/ Art

Written By Caroline Ryder. Original Artwork by Robert Gallardo. 06/10/2016


Robert Gallardo - Eighty-Nine

Amid today’s hyperfiltered social media garbage dump, cluttered with tweaked selfies, unimaginative food photos and useless information, L.A. artist Robert Gallardo is carving his own path, bringing aesthetic vision to the somewhat routine format of the Instagram feed. In addition to bringing color and style to his own account, he’s been responsible for the look of rapper A$AP Rocky’s since early 2015, when Rihanna reposted Gallardo’s deconstructed Instagram tribute to A$AP Yams, prompting Rocky’s in-house art direction team (AWGE) to get in touch and invite him to curate Rocky’s feed. Gallardo’s Warholian take on social media has transformed Rocky’s Instagram into a portable gallery, featuring photos of Polaroids that have been distressed and aged with IRL filters such as house paint before being scanned and uploaded to social media. Selfies and screengrabs? Hell no. When Rocky made the cover of Forbes magazine, Gallardo ripped the cover from the magazine, shredded the edges and photographed it. A scan of that photo was uploaded to the Insta feed, adding depth to a PR story and turning moments in Rocky’s life into art.

Gallardo grew up in St. Petersburg, Florida. He didn’t know much about his father, except that people said he was an artist; perhaps that sparked something in him, he says. He had a “creative awakening” in high school and started painting on his friends’ T-shirts, “corny graffiti-style stuff, very basic,” but enough to lead him into developing his own style, drenched with fragmented, deconstructed references from popular culture—the cartoons, TV logos and video-game characters he grew up with as a kid in the ’90s. “I’ve always used popular culture as my vocabulary, my arsenal,” he explains. “I take bits and pieces of things that influenced me when I was growing up and make connections to what is happening now.”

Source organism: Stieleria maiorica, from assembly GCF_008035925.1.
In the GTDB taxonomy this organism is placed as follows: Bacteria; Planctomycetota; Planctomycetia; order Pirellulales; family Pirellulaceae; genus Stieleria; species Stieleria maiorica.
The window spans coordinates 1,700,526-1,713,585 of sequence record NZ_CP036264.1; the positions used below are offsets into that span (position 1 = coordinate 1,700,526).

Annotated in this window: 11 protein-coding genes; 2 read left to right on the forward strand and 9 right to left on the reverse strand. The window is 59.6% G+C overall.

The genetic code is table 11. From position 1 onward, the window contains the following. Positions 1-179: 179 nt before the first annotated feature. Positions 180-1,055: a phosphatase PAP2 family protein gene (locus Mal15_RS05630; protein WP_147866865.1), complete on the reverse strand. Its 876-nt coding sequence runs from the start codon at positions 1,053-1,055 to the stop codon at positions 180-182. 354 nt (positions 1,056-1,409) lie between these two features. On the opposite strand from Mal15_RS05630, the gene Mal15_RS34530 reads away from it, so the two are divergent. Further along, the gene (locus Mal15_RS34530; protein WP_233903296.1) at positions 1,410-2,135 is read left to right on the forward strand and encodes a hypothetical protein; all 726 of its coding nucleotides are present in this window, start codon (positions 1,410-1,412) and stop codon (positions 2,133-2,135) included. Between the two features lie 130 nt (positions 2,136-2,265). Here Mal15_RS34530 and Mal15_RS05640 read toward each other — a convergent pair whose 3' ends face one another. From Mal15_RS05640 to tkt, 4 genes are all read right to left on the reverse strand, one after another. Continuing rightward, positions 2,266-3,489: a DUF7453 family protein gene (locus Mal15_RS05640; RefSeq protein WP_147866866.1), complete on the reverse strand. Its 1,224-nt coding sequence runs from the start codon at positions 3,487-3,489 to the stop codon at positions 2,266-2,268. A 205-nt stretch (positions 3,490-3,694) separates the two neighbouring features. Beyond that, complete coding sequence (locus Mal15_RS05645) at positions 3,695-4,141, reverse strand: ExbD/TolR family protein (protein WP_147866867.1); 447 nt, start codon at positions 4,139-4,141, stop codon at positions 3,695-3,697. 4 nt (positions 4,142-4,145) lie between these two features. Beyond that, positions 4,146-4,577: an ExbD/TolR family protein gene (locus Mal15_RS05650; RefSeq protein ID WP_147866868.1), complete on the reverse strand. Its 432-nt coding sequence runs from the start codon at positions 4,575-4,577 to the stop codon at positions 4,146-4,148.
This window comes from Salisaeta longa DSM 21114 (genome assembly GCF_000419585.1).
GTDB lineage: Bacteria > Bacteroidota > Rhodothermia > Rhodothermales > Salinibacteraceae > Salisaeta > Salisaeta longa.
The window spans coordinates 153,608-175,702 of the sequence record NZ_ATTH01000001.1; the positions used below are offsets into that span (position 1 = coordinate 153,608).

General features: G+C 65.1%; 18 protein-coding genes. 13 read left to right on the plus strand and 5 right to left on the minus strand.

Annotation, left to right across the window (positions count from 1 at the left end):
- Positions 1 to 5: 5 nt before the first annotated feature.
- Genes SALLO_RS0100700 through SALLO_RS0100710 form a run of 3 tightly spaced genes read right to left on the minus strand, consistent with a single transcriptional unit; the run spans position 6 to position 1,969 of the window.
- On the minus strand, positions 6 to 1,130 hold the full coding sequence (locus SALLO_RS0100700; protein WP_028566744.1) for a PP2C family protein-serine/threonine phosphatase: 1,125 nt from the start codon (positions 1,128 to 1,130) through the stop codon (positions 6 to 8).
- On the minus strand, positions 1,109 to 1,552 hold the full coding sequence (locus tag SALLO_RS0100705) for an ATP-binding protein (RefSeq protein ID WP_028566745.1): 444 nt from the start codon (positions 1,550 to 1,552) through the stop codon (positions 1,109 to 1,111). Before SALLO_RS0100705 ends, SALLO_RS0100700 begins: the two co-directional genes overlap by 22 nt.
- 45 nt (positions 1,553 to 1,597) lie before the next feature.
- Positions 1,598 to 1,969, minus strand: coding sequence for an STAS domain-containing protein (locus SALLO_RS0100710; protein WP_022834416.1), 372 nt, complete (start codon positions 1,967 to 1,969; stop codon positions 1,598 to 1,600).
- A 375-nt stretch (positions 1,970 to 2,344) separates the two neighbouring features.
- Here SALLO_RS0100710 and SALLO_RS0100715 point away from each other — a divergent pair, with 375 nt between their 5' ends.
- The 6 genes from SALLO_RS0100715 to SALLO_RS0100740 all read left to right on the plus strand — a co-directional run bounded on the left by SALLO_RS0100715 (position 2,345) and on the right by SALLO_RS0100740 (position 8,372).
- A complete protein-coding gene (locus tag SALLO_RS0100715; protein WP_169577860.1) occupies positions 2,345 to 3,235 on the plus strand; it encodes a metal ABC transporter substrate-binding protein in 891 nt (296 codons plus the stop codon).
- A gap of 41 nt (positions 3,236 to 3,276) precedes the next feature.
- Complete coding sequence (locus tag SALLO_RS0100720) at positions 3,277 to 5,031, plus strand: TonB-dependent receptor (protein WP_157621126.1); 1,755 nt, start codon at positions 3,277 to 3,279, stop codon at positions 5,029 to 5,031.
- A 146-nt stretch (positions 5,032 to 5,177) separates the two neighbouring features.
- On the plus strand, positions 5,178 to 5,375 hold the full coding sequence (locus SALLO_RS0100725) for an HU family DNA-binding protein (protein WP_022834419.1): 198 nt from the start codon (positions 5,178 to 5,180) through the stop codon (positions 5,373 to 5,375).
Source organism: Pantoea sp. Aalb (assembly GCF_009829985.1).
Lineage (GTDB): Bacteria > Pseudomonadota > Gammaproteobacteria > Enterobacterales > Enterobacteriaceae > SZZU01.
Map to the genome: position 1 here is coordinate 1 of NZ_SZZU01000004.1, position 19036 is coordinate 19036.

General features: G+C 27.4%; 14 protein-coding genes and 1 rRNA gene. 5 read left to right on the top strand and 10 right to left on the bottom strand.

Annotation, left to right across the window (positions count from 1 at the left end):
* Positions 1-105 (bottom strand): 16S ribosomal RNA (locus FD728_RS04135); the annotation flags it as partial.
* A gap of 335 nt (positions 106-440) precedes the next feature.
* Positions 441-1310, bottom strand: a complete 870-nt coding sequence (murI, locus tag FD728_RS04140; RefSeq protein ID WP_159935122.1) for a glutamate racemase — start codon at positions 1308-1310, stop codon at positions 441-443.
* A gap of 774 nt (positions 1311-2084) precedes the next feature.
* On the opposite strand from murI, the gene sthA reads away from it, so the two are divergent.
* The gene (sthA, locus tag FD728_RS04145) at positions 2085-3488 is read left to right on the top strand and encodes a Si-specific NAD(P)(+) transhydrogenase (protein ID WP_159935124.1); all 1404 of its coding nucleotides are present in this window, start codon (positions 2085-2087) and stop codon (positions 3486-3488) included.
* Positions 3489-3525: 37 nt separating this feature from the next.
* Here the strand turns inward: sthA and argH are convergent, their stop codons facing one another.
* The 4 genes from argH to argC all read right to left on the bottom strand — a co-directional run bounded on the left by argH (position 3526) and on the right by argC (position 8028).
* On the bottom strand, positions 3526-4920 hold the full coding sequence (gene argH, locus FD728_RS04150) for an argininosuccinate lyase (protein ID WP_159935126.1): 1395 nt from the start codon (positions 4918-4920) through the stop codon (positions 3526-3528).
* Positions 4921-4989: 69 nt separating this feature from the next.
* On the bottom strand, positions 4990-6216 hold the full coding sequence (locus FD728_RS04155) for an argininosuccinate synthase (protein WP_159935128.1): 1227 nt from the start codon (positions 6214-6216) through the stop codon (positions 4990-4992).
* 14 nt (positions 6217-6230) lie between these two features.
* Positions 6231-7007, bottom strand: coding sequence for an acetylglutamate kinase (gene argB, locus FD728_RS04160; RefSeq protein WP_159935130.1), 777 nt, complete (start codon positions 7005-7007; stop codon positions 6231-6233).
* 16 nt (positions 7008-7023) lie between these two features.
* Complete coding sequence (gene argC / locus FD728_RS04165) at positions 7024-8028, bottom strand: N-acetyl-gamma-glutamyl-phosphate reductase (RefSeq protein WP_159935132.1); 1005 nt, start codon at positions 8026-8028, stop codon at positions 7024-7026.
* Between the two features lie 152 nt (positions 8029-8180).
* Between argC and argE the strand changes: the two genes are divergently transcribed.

He first applied his “Instagram-as-gallery” concept to his own feed by designing the way he presented his work there, always placing a white square on the two outside rows, with a photo of his art in the middle, forcing the viewer to scroll through his Instagram feed as they would a Tumblr. “There’s a specific language on Instagram,” says Gallardo. “Selfies or food. People taking pictures of what they’re doing that night at the club. Because I wasn’t speaking that language, I stood out.”



The palette of Gallardo’s feed was different. His colors were borrowed from early MTV, ’90s  Simpsons, specific shades of purple that were in vogue 20 years ago in graphic design. “When I was growing up, the colors really grabbed,” says Gallardo. Today he takes those same colors but makes them foggier, faded. Pop-culture icons are broken down into sparse, barely recognizable echoes of themselves. A cartoon character’s hair is a silhouette, burned into his psyche. “They are memories, like when you think of something and you can’t necessarily remember what it looked like? I would say my pieces of art are kind of like that, like memories.”

It wasn’t until after he started manipulating his feed that he realized the Warhol-ish perspective embedded within what he was doing. “As an artist, I kind of just do things and find meaning in them later,” he says. “I realized I was making fun of the way social runs our life.” Warhol, he says, has always been a huge influence. “One of my first pieces of art on Instagram was an image of a packet of Top Ramen. That was my homage to him.” Speaking of food: Gallardo launched a game on his Instagram in which social media engagement would control what he did that day. “The first one I did was a food game; I posted a design of a pizza, of a burrito and of soup. Then I said, ‘Whatever post gets the most likes is what I will get for lunch today.’ ” Pizza got the most likes, so that is what he ate. It was his commentary on the way that peoples’ most basic decisions seem, more and more, to be governed by what they see on social media. “And people actually did control what I did that day.” That experiment was the inspiration for an iPhone app he created, The Adventures of Gallardo, something like a Super Mario game in which Gallardo finally transposes himself into the ’90s-era virtual reality he draws on so heavily in real life.

Gallardo believes that despite the proliferation of social media—Instagram, Pinterest, Tumblr—as ways to view and showcase art, traditional physical gallery spaces will never go away. “People like getting cheap wine and seeing art. I enjoy that too, sometimes. I don’t think real-life experiences are going anywhere.” What he does predict, though, is a separation between old school and new school approaches, where the art-makers will separate from the selfie-takers, creating a top-shelf/bottom-shelf media differentiation that already exists in traditional media, with In Touch magazine in one corner and Visionaire in the other. He’s just at the leading edge of that trend, and who knows where it will evolve to. When it comes to social media, he says, “there will always be some kids who take it to the next level.”